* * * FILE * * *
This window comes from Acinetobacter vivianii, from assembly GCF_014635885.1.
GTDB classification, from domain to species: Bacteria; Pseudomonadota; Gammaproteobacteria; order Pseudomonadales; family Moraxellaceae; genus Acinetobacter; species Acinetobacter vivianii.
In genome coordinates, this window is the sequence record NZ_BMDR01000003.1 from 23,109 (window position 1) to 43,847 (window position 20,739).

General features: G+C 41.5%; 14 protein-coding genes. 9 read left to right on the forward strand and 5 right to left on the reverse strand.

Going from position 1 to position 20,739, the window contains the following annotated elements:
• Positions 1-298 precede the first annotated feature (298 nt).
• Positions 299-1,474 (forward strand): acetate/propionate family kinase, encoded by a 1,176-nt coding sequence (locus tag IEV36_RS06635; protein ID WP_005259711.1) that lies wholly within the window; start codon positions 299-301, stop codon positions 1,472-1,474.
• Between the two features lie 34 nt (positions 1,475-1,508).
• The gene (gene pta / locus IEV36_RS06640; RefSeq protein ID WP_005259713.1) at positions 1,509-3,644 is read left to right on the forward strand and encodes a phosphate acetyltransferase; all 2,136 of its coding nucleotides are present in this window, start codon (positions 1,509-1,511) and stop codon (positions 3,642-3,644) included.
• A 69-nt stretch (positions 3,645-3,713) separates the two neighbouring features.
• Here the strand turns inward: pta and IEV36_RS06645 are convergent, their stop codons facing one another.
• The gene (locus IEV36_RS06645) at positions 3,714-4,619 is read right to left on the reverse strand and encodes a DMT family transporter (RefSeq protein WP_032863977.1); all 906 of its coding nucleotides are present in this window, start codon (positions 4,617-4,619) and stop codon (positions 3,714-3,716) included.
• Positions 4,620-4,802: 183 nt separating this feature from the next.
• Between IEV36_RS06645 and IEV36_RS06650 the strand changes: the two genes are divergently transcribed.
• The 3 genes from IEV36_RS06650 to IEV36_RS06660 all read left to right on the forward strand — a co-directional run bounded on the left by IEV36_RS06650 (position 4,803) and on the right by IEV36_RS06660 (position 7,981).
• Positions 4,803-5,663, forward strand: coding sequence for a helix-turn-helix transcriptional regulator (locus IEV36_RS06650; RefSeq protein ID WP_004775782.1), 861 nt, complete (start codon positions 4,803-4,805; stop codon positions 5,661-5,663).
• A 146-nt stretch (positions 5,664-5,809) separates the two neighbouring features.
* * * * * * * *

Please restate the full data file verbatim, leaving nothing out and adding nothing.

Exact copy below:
This window comes from Acinetobacter vivianii, from assembly GCF_014635885.1.
GTDB classification, from domain to species: Bacteria; Pseudomonadota; Gammaproteobacteria; order Pseudomonadales; family Moraxellaceae; genus Acinetobacter; species Acinetobacter vivianii.
In genome coordinates, this window is the sequence record NZ_BMDR01000003.1 from 23,109 (window position 1) to 43,847 (window position 20,739).

General features: G+C 41.5%; 14 protein-coding genes. 9 read left to right on the forward strand and 5 right to left on the reverse strand.

Going from position 1 to position 20,739, the window contains the following annotated elements:
• Positions 1-298 precede the first annotated feature (298 nt).
• Positions 299-1,474 (forward strand): acetate/propionate family kinase, encoded by a 1,176-nt coding sequence (locus tag IEV36_RS06635; protein ID WP_005259711.1) that lies wholly within the window; start codon positions 299-301, stop codon positions 1,472-1,474.
• Between the two features lie 34 nt (positions 1,475-1,508).
• The gene (gene pta / locus IEV36_RS06640; RefSeq protein ID WP_005259713.1) at positions 1,509-3,644 is read left to right on the forward strand and encodes a phosphate acetyltransferase; all 2,136 of its coding nucleotides are present in this window, start codon (positions 1,509-1,511) and stop codon (positions 3,642-3,644) included.
• A 69-nt stretch (positions 3,645-3,713) separates the two neighbouring features.
• Here the strand turns inward: pta and IEV36_RS06645 are convergent, their stop codons facing one another.
• The gene (locus IEV36_RS06645) at positions 3,714-4,619 is read right to left on the reverse strand and encodes a DMT family transporter (RefSeq protein WP_032863977.1); all 906 of its coding nucleotides are present in this window, start codon (positions 4,617-4,619) and stop codon (positions 3,714-3,716) included.
• Positions 4,620-4,802: 183 nt separating this feature from the next.
• Between IEV36_RS06645 and IEV36_RS06650 the strand changes: the two genes are divergently transcribed.
• The 3 genes from IEV36_RS06650 to IEV36_RS06660 all read left to right on the forward strand — a co-directional run bounded on the left by IEV36_RS06650 (position 4,803) and on the right by IEV36_RS06660 (position 7,981).
• Positions 4,803-5,663, forward strand: coding sequence for a helix-turn-helix transcriptional regulator (locus IEV36_RS06650; RefSeq protein ID WP_004775782.1), 861 nt, complete (start codon positions 4,803-4,805; stop codon positions 5,661-5,663).
• A 146-nt stretch (positions 5,664-5,809) separates the two neighbouring features.